The pharmaceutical powder under analysis will usually be retained in a sample cell which may be displaced relative to a stationary near infrared beam of predetermined width and this displacement is controlled so that the powder in the cell is scanned over a predetermined area. The sample cell in accordance with the present invention will differ from known cells by the provision of means for compacting the powder material against a window (which will usually be a flat sheet) through which scanning is to be effected and which maintains the material under a predetermined compaction (at which compaction the density of the powder material will be determined as will the penetration depth of the near infrared beam). Preferably the sample cell will have a hollow body, conveniently in the form of a trough, having a chamber with the window through which scanning is to be effected located in a base or side wall of the chambers. The compacting means for the powder may be in the form of a pressure plate which is received in the chamber and resiliently biased relative to the cell body so that the powder material is compacted between the window and the pressure plate. The plate will usually be resiliently biased by spring means. For example the pressure plate may be carried by a closure plate relative to which it is resiliently biased and the closure plate may be removably secured to close the chamber.
The transverse width of the infrared scanning beam and also the longitudinal extent of the scan will usually be adjustable on the spectrophotometer for varying the area of the compacted powder material which is scanned as is appropriate for a particular pharmaceutical material, density of compacted powder and actual penetration depth of the near infrared beam so that the required analysis is consistent with the predetermined dose by weight in which the pharmaceutical material may be supplied.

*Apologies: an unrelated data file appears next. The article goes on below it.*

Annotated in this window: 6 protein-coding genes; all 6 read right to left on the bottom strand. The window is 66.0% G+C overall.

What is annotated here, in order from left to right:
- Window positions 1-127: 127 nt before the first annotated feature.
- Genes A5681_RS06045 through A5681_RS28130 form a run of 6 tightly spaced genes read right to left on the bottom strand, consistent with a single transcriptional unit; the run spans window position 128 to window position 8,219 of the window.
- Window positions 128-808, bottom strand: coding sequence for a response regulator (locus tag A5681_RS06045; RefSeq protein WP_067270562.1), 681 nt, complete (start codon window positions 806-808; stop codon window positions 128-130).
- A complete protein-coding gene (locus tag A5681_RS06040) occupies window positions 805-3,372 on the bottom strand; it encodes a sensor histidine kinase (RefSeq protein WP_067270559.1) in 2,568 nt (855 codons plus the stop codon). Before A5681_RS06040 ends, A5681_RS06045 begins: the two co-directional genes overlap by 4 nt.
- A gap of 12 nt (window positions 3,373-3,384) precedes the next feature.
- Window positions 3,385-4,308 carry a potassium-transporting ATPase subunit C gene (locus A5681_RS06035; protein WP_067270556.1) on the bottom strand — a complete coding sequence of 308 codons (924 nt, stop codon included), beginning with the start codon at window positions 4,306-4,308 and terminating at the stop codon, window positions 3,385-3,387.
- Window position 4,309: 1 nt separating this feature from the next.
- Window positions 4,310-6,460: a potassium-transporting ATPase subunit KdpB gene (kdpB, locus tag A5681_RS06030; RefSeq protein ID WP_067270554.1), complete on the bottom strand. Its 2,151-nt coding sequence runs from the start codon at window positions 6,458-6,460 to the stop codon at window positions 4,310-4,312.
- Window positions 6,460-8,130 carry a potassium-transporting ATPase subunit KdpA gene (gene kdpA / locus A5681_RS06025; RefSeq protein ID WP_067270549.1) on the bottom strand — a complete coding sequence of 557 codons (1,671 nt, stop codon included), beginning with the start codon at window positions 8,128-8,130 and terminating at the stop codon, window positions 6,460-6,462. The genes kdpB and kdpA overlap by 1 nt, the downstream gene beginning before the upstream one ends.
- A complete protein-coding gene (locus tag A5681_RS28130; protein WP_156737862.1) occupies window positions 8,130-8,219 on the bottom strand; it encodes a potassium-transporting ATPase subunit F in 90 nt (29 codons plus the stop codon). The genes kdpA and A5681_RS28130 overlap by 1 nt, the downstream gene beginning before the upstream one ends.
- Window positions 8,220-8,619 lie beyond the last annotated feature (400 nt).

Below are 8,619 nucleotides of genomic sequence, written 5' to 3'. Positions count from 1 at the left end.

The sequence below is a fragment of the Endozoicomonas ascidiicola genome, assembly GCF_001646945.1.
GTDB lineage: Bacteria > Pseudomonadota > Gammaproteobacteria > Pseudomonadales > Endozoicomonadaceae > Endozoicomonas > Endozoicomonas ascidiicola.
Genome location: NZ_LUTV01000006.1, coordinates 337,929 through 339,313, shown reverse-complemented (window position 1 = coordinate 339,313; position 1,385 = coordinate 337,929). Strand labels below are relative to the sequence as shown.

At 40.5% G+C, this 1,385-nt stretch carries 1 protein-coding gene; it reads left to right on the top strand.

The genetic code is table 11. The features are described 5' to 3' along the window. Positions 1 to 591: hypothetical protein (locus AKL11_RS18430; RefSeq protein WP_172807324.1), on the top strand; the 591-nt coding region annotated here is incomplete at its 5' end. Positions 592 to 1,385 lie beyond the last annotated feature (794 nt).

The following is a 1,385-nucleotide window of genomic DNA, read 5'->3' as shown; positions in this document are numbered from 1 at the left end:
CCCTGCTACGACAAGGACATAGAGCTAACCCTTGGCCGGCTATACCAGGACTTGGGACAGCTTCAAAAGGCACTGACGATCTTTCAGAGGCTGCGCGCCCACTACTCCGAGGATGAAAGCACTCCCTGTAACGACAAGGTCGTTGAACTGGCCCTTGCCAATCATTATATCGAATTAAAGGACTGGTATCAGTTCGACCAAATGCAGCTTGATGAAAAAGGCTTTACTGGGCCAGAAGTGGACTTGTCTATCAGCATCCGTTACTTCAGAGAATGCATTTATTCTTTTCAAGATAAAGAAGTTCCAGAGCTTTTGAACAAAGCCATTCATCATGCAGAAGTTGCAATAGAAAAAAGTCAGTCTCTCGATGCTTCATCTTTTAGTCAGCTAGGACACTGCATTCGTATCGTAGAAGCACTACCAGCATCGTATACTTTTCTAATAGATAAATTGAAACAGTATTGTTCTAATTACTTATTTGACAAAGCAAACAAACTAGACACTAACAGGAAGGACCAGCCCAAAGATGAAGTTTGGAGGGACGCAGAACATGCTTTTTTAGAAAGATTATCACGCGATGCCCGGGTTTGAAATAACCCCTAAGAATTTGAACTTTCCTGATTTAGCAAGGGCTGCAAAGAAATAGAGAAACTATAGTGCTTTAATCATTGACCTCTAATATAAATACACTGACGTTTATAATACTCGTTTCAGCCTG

One embodiment of the present invention as applied to the spectrophotometric analysis of a pharmaceutical material or product provided in, or reduced to, powder form will now be described, by way of example only, with reference to the accompanying illustrative drawings in which:
FIG. 1 is a longitudinal section of a sample cell containing the powder and prepared for analysis in a spectrophotometer;
FIG. 2 is a plan view of a trough-shaped body for the sample cell in FIG. 1;
FIG. 3 is a side elevation of the body in FIG. 2;
FIG. 4 is a lateral section of the body taken on the line IV--IV of FIG. 2;
FIG. 5 is a side elevation of a head for the sample cell which head carries a pressure plate and is for attachment to the body of FIG. 2;
FIG. 5A is a lateral section showing fitment of the head in FIG. 5 to the body of FIG. 2;
FIG. 6 is a longitudinal section of the body in FIG. 2 (similar to the view in FIG. 1) and shows preparation of the sample cell with the pharmaceutical powder for analysis, and
FIG. 7 diagrammatically illustrates the front elevation of a spectrophotometer to which is fitted the sample cell shown in FIG. 1.
For the purpose of analysing pharmaceutical powder a spectrophotometer unit 1 (FIG. 7) is provided of generally known form, for example as sold under the Trade Mark MODEL 6500 by NIR Systems Inc., and fitted to which is a sample cell 2 in which is retained the powder that is to be subjected to analysis by reflective measurements of a near infrared beam.
The sample cell 2 comprises a longitudinally extending trough-shaped body 3 (which will usually be of metal) having a base 4 upwardly extending from which are a pair of parallel and opposed longitudinally extending side walls 5 and a pair of parallel and opposed laterally extending end walls 6. A longitudinally extending aperture 7 is provided in the base. Fitted over the base 7 is a flat sheet window 8 typically formed by transparent quartz. The window 8 together with the upstanding side and end walls form an elongated rectangular chamber 9.